Proposed Edmonton ward boundaries will diversify representation
Councillors chose to draw new lines as some wards over-represented some communities.
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When you go to the polls next year, you may be voting in an entirely different ward.
That’s because the city plans to change boundaries for the October 2017 election. On Tuesday, the executive committee passed a recommendation to bring the changes to council.
The move will affect southern Edmonton. It includes moving the communities of Allard, Blackburne, Blackmud Creek, Callaghan, Cashman, Cavanagh, Richford and Twin Brooks from Ward 9 to Ward 10.
Also, the communities of Jackson Heights and Kiniski Gardens will be moved from Ward 12 to Ward 11.
Metro breaks down why council has decided to draw new lines, what it means for you and how it’ll affect councillors.
Why change the boundaries?
According to committee members, some councillors were representing more constituents than their fair share. For example, Ward 9 and Ward 12 represents populations of 109,943 and 102,389 people, respectively. So, some of those residents will moved to Ward 10 and 11, which currently represents 60,170 and 61,083 people, respectively.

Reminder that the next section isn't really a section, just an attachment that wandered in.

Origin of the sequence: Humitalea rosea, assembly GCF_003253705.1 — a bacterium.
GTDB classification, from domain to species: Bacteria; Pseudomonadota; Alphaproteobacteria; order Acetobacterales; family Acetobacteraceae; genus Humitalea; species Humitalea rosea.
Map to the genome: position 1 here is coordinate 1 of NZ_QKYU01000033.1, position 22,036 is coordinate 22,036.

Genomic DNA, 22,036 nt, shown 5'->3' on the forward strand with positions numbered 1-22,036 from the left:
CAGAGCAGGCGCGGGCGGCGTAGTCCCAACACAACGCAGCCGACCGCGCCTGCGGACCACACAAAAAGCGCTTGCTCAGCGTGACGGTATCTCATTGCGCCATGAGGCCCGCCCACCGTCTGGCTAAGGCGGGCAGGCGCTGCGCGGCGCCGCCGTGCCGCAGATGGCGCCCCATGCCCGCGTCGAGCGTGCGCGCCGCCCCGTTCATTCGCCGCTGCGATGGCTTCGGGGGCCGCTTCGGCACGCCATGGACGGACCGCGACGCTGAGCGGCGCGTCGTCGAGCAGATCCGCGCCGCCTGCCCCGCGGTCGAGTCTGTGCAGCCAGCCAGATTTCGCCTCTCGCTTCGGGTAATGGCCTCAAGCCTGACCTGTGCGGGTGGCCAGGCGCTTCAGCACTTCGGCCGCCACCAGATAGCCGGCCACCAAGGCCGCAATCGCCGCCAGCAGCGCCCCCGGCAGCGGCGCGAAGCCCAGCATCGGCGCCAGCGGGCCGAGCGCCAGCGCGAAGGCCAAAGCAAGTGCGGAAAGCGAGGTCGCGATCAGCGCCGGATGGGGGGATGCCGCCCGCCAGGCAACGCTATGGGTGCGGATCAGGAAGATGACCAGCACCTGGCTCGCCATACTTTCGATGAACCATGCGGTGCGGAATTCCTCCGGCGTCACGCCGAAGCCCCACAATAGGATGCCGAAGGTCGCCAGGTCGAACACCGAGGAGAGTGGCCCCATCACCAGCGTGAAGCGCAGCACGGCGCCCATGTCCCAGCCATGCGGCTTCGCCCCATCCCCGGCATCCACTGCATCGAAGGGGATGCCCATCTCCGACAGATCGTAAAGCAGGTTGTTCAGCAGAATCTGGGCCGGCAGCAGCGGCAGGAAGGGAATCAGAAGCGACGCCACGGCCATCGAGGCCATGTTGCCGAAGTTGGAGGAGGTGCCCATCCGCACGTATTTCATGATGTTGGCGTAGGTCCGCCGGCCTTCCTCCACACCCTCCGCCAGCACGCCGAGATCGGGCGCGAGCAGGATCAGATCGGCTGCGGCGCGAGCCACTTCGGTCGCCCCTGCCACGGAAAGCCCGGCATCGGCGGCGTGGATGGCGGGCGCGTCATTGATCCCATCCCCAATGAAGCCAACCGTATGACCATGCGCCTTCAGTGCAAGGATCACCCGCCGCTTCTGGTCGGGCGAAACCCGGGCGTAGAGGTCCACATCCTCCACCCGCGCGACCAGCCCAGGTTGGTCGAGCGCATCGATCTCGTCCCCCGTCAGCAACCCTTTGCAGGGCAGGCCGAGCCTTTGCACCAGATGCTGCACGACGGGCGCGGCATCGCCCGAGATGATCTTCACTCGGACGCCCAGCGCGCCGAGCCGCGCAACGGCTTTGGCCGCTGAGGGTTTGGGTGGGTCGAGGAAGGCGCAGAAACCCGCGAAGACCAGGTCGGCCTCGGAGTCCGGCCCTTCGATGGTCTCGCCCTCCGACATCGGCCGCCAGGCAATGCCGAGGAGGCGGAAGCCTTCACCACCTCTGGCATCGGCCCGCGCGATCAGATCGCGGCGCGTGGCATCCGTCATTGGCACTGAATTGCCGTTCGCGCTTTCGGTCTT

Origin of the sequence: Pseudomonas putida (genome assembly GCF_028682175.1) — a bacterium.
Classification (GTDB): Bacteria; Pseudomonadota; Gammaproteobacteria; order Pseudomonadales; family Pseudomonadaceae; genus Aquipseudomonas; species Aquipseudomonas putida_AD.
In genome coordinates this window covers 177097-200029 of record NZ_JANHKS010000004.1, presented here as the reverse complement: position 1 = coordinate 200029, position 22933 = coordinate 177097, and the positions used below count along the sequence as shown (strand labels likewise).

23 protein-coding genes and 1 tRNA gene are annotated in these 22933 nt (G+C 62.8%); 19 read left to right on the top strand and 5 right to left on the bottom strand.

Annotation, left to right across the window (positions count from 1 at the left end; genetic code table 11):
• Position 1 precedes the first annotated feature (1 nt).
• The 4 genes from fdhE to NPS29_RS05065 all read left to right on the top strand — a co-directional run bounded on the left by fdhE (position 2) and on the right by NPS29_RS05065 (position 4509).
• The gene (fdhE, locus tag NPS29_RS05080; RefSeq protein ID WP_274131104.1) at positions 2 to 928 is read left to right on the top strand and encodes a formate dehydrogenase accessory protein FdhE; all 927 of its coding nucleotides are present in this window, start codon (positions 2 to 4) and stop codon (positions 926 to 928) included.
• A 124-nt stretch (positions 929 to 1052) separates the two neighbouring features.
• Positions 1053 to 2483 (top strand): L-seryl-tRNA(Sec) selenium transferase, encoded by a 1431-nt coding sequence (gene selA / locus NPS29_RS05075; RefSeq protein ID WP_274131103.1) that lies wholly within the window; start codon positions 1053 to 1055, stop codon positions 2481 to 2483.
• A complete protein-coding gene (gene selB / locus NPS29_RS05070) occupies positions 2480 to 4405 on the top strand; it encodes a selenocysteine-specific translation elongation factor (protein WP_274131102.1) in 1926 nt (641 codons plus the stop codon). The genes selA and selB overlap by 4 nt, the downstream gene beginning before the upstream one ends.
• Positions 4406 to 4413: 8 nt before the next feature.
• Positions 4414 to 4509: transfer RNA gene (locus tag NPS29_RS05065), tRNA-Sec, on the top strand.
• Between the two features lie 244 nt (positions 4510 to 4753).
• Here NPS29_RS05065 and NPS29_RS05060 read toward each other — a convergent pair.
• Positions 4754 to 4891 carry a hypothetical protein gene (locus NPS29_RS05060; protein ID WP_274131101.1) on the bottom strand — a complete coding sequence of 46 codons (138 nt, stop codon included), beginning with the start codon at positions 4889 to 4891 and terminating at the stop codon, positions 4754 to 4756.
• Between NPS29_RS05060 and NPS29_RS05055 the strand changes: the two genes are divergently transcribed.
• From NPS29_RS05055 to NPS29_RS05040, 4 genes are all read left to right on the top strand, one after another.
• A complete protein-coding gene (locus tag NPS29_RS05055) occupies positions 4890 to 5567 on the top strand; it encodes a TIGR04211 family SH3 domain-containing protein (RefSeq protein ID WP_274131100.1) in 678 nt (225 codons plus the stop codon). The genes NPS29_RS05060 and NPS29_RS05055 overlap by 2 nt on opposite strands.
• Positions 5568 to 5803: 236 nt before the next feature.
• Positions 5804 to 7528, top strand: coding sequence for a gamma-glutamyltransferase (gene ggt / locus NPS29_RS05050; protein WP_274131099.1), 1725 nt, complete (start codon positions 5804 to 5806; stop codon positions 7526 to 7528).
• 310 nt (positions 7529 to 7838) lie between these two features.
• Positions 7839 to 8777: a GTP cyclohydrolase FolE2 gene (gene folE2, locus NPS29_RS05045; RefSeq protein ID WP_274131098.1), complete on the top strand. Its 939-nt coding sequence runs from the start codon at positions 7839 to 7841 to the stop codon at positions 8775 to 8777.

Once the changes occur, the city expects Ward 9 to represent 87,083 constituents, Ward 10 with 78,075 people, Ward 11 with 78,075 and Ward 12 with 92,332.
What do the changes mean for you?
First off, you may be part of different communities with a whole new set of issues. Your councillor may also be different. For example, Ward 10 won’t just represent more established communities; it’ll encompass neighbourhoods on the outskirts. This means more diverse representation, according to Laura Kennedy, the city's returning officer.
She says diversity is one area she looks at when establishing ward boundaries. Kennedy looks for an equalization of population, ensures wards don’t cross rivers or break community leagues.
How do the councillors feel?
The councillors affected by the new lines include Bryan Anderson (Ward 9), Michael Walters (Ward 10), Mike Nickel (Ward 11) and Moe Banga (Ward 12).
Both Banga and Anderson said they're sad to see some of their communities go, but understand the boundaries need to better reflect the city’s population. Walters said it wasn’t fair for him to have fewer constituents than others. “It’ll add some diversity,” he said.